Arts, musical education highlighted during latest Pelham BOE meeting

Published 5:58 pm Wednesday, May 8, 2024

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By DONALD MOTTERN | Staff Writer

PELHAM – Pelham’s Board of Education meeting on Tuesday, April 30 provided attendants with a number of presentations that highlighted recent successes and long-term developmental accomplishments within Pelham City Schools as part of its Panther Pride and 10-year retrospective segments.

To kick off the meeting, Superintendent Chuck Ledbetter presented the April rendition of Panther Pride, a segment that begins every meeting of the BOE which highlights a number of recent notable accomplishments and successes from across all of Pelham City Schools. Among the many items covered were the Pelham students recently featured in the Children’s Policy Council’s Character in Action Awards on Thursday, April 18.

“One student from each of our schools was chosen for positively impacting their school and community with actions that exhibit respect, responsibility, citizenship, self-discipline, friendship, fairness, perseverance and courage,” Ledbetter said. “We celebrated those students at an event in American Village with other school systems in collaboration with the Shelby County Juvenile Court, the Shelby County District Attorney’s Office, and the American Legion Post 555.”

Ledbetter also highlighted the four Pelham High School students that were among the roster of this year’s Youth Leadership Shelby County class, which featured 32 total students from across the county and identified Jessica Joy Ferguson for being named the Shelby County Career Pathway Student of the Year.

Sarah Tarbox, a teacher at Pelham High School, was also recognized for her selection as a Vex Robotics World Championship judge, while Pelham High School Principal Kim Kiel was also recognized for her selection as vice president of the Alabama High School Athletics Association Central Board of Control.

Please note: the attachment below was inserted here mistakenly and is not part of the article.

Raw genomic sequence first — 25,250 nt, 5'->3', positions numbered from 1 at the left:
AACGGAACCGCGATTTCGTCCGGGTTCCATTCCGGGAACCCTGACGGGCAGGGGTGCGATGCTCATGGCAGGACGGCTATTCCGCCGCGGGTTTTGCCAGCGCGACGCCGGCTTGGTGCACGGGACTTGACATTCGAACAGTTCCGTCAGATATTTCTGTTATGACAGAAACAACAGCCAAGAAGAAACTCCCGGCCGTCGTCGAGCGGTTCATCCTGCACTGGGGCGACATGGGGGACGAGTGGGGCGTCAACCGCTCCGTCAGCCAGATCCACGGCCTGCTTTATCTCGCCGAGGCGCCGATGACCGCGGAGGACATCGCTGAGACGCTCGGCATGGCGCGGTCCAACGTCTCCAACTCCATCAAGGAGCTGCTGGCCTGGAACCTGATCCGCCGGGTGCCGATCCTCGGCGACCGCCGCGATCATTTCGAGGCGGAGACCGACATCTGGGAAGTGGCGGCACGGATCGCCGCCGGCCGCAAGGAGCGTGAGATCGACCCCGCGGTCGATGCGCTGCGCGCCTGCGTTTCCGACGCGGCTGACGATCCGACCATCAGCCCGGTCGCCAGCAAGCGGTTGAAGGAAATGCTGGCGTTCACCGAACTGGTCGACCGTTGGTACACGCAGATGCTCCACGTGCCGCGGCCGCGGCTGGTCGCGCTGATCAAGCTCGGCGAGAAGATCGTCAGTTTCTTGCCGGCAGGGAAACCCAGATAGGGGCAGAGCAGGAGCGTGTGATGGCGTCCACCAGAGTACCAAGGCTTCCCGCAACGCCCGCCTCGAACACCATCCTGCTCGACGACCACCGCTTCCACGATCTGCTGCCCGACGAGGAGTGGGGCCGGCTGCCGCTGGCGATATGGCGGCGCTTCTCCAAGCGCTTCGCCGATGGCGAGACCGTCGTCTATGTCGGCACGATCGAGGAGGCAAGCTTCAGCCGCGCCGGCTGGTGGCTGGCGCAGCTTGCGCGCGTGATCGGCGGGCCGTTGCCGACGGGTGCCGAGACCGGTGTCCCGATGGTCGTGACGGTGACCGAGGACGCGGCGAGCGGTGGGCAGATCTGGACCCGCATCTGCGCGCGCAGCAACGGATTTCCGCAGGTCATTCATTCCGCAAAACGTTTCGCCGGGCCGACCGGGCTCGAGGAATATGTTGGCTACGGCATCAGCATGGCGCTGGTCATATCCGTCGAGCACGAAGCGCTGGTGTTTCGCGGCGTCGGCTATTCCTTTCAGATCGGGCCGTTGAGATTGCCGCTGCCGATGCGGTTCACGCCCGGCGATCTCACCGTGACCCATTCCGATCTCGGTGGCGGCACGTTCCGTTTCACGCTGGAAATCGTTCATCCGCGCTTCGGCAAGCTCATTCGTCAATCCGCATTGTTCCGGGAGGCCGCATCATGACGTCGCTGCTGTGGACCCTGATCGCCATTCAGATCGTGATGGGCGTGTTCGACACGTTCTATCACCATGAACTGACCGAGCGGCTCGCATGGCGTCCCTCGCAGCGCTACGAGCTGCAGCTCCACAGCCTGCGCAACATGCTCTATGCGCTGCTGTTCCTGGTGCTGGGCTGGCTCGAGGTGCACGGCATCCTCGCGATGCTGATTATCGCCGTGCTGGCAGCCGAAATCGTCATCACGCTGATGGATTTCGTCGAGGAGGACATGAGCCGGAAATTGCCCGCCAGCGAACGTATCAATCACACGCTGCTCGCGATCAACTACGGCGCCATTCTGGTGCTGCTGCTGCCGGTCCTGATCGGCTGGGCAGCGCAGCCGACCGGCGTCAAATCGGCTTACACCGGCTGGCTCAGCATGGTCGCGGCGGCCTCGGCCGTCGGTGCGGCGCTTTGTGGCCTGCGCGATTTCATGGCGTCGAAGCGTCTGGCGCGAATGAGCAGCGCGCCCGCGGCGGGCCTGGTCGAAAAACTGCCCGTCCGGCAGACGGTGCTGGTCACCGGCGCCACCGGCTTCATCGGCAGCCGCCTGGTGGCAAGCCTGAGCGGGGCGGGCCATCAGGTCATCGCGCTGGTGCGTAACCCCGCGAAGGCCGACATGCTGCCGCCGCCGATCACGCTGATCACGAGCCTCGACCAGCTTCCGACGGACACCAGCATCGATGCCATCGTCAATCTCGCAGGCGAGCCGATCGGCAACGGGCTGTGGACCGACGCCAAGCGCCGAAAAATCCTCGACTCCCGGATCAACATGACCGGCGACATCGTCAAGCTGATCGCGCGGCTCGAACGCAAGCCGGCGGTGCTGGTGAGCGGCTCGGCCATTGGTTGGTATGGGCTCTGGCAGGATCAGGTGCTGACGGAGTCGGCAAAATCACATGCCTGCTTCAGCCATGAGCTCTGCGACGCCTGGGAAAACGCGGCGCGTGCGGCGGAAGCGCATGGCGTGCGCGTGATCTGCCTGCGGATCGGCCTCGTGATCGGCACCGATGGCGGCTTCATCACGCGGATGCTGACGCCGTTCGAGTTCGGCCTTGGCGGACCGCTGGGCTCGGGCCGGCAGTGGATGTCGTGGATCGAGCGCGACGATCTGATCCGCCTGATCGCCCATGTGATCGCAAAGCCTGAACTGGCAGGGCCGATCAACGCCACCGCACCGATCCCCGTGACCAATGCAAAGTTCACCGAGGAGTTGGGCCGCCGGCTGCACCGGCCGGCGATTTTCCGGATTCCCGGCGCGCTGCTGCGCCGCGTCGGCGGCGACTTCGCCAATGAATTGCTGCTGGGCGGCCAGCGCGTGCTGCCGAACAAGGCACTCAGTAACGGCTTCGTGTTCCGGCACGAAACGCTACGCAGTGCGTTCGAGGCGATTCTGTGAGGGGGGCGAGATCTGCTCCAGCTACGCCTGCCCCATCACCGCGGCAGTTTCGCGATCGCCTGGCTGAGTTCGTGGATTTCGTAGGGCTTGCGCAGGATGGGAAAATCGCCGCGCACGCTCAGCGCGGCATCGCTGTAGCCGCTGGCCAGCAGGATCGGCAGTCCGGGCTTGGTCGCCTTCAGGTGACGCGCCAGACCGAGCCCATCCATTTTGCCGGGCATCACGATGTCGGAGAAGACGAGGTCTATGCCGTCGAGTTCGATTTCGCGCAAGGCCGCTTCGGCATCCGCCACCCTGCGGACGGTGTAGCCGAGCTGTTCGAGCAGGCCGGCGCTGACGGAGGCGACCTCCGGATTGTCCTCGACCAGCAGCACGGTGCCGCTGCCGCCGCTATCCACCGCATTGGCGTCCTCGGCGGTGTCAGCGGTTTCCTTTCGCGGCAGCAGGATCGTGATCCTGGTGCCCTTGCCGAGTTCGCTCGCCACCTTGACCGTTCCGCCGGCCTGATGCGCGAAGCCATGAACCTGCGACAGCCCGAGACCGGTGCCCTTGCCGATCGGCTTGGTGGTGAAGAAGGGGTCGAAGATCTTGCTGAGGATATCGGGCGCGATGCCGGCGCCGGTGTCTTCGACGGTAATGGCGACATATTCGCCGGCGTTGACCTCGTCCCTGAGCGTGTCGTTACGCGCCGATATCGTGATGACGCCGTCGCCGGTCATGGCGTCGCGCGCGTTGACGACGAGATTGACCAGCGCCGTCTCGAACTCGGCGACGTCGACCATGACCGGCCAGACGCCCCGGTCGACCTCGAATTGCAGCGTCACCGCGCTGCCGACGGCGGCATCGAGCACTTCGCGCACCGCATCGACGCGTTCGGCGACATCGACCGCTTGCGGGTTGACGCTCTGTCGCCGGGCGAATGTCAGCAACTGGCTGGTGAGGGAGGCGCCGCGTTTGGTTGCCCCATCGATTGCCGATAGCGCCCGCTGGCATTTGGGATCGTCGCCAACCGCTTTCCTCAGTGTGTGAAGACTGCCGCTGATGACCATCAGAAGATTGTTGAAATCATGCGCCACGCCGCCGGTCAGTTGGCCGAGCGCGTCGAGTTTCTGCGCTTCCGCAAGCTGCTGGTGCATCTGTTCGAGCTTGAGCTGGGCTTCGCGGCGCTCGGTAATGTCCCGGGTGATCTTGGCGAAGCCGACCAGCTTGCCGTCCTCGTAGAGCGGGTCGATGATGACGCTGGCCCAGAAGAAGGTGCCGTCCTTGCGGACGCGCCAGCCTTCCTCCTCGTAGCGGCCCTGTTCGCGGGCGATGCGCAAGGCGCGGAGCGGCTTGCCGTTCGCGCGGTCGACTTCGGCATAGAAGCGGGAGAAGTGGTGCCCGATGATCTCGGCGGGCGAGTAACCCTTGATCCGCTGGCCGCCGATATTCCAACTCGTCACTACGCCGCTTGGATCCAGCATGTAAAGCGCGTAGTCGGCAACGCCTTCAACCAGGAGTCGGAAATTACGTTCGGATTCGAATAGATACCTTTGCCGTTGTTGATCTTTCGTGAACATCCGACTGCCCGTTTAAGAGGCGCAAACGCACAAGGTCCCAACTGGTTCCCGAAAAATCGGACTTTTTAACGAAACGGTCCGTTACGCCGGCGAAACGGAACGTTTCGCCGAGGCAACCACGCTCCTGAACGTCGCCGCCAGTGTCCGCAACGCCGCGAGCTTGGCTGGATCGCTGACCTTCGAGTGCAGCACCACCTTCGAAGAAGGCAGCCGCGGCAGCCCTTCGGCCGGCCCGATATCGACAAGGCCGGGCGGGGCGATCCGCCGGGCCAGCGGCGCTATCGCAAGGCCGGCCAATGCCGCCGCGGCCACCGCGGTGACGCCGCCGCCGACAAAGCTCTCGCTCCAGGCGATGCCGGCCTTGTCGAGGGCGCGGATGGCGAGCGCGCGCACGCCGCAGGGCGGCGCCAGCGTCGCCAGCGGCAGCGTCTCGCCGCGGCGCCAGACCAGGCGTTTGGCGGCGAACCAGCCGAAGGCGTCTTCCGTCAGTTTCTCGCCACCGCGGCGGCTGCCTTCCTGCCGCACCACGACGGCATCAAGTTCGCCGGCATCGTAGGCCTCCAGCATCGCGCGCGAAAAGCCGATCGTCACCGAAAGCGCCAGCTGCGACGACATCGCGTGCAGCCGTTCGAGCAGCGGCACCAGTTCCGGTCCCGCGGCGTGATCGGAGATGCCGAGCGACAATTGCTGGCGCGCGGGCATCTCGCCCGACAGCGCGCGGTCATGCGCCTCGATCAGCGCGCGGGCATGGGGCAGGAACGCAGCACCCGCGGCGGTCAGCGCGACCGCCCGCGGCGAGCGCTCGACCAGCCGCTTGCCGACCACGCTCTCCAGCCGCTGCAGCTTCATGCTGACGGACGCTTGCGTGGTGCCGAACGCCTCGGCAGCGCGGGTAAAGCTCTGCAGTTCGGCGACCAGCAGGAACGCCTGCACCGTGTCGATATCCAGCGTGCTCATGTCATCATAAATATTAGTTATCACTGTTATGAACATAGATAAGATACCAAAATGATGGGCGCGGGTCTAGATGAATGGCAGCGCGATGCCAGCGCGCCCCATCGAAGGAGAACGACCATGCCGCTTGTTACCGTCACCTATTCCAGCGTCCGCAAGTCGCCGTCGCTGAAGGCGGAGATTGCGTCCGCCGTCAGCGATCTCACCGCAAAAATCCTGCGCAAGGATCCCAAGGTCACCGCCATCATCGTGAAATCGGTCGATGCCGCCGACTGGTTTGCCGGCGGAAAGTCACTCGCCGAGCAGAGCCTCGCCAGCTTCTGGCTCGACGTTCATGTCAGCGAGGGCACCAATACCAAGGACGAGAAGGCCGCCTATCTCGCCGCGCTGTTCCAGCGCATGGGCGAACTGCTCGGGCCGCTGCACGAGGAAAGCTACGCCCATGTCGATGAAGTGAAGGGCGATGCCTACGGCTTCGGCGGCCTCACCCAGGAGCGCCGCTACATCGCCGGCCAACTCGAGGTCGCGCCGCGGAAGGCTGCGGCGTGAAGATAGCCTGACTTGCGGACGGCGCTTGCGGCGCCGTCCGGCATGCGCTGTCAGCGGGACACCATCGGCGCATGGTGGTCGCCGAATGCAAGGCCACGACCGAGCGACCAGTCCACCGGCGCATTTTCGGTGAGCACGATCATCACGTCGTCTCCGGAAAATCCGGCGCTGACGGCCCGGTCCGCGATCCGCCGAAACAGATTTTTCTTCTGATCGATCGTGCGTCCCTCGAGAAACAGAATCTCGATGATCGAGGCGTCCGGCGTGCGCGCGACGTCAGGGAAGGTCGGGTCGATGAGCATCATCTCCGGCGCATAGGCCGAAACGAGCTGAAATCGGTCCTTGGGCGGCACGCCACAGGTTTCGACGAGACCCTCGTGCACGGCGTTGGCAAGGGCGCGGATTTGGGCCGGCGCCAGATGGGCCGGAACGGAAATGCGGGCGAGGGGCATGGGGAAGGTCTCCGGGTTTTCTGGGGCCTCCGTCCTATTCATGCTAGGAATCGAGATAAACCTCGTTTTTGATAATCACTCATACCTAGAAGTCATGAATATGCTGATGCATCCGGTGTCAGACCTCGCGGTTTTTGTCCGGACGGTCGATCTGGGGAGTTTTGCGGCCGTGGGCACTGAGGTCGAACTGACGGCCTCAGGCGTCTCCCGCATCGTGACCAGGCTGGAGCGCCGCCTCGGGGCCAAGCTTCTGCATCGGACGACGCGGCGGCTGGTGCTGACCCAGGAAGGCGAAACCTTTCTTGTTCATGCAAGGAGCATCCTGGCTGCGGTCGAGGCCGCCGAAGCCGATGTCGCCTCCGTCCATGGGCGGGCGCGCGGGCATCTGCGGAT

Other Panther Pride highlights included, but were not limited to:

  •  Five Pelham students being chosen for space academy for the Space Academy for Leading Students in Alabama (SALSA)
  •  Several grade-level winners reading a combined 14,959 minutes as part of a three week competition at Pelham Ridge Elementary
  • PHS, Technology Student Association (TSA) students earning top recognitions in categories such as coding, webmaster, drones, vex robotics, podcasts, technology problem solving, prepared presentation, safety posters and more at a state competition. In addition, 10 of those students also qualified for involvement in the national competition in Orlando this summer
  •  Student artwork from Pelham Oaks recently being showcased at the Patton Creek Art Festival.

The audience and board members also received a presentation in the ongoing series focusing on the 10-year celebration of Pelham City Schools. This meeting’s iteration featured Justin Ward, director of bands at Pelham High School, discussing how far the performing arts and music program has come in PCS since its inception.

“I think it is an honor to be able to serve in Pelham City Schools and to have been here for all 20 years from day one,” Ward said. “It has been an incredible blessing personally. I think we’re truly privileged in PCS, which has invested so heavily into the arts and into music education.”

Ward cited that musical education has been scientifically tied to intellectual development and has been proven to aid in the development of reading and learning skills and that it can enhance learning capabilities in every other area of academics.

“The growth we have seen and what we offer to our students now is truly tremendous,” Ward said.

In its current form, PCS offers general music education to all elementary students. That education includes singing, Orff instruments, ukuleles, recorders, dance movement, folk dancing, music history, world music and music technology as it relates to the performance of music.

“The elementary schools have a very diverse experience over the six years that they are in our elementary level music program,” Ward said.